The second thing I would like to discuss is the role of the community. Is there a case for readjusting the balance of control from the official authority - the police, prosecution, courts, prisons - continuum to something else, to something in which the community takes far more direct action? This again gets mixed up with the fear dilemma. What do we do about the lack of public confidence in the system? What do we do about the public fear of crime, where sometimes it is justified and sometimes it is not at all justified?
I think that lies at the basis of one of the things that Glen was talking about. Public confidence in a criminal justice system depends upon the public really knowing what is going on. At the moment, the public does not know what is really going on.
Third, what should be the emphasis of whatever means we use? Should we be more insistent upon prevention? Should we be putting victims first or are we going to keep insisting that society comes first even if the victims get what they might think would be a slightly rougher deal? What about the rights of defendants? Are we in danger of a fundamental shift from the rights of alleged wrongdoers to the rights of society as a whole?
Let us start with this question of crime and antisocial behaviour and whether they are in fact the same, whether we should be treating them in the same way or whether we have got into a mess.
Richard Garside The problem at the moment is that, with so-called antisocial behaviour, there are things that people do which are plainly criminal. If you look at the way that the Antisocial Behaviour Unit categorises antisocial behaviour, one of the antisocial acts is running a crack house. I do not think anybody would want to live down the road from a crack house. It is plainly a criminal activity which the police should be involved in dealing with at some level or other.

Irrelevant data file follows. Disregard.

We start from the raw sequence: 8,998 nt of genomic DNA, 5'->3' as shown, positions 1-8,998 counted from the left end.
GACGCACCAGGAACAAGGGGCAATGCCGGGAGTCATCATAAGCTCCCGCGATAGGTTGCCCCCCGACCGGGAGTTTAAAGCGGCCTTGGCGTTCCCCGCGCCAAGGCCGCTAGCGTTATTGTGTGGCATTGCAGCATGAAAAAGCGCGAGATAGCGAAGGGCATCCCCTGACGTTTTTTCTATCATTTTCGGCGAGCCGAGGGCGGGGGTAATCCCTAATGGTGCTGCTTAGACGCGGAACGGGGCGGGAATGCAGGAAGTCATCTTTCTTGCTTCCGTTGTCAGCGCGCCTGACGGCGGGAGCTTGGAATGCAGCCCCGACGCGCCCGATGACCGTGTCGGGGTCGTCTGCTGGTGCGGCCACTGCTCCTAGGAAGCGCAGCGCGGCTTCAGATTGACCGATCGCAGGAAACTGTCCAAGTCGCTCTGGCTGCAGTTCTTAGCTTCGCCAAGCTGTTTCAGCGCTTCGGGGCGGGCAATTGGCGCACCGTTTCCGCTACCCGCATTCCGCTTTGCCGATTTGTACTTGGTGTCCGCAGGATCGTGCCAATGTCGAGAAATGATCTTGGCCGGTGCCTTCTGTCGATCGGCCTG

You also have things like people playing their stereos too loudly. I do not particularly want to live next door to somebody who plays their stereo loudly every night of the week, but if someone has an occasional loud party, I think we would just accept that that is part of living in modern society. People will occasionally have a loud party. Therefore, I am tolerant of an occasional loud party in a way that I would not be tolerant of a crack house opening up next door to me.
Then you have behaviour that is arguably misdiagnosed - cases of children with autism being given Asbos, of people feeding pigeons who have been given Asbos. We have had cases, as Marcel was mentioning, of women engaged in prostitution being given Asbos. There are all sorts of arguments about how those kinds of behaviour are addressed. Clearly, if someone is mentally distressed, they need help. If someone is involved in prostitution, then they need help and support, not least of all to get away from a very exploitative trade.
Therefore, there are lots of problems in society that need all sorts of interventions, but sticking them all under this big banner and calling it antisocial behaviour is getting in the way of any clear thinking about the problem. It is creating a kind of creeping admission where behaviours that, in the past, would have been considered acceptable and a normal part of growing up are increasingly no longer deemed to be so. There are problems when you conflate the one and the other.
Glen Smyth People who play their music loudly and who become the subject of Asbos just do not do it occasionally; they do it all the time. You talk about prostitutes with an Asbo. It is not just for being a prostitute; it is everything else that goes with it. Not every prostitute becomes the subject of an antisocial behaviour order. There is a lot more to it than that.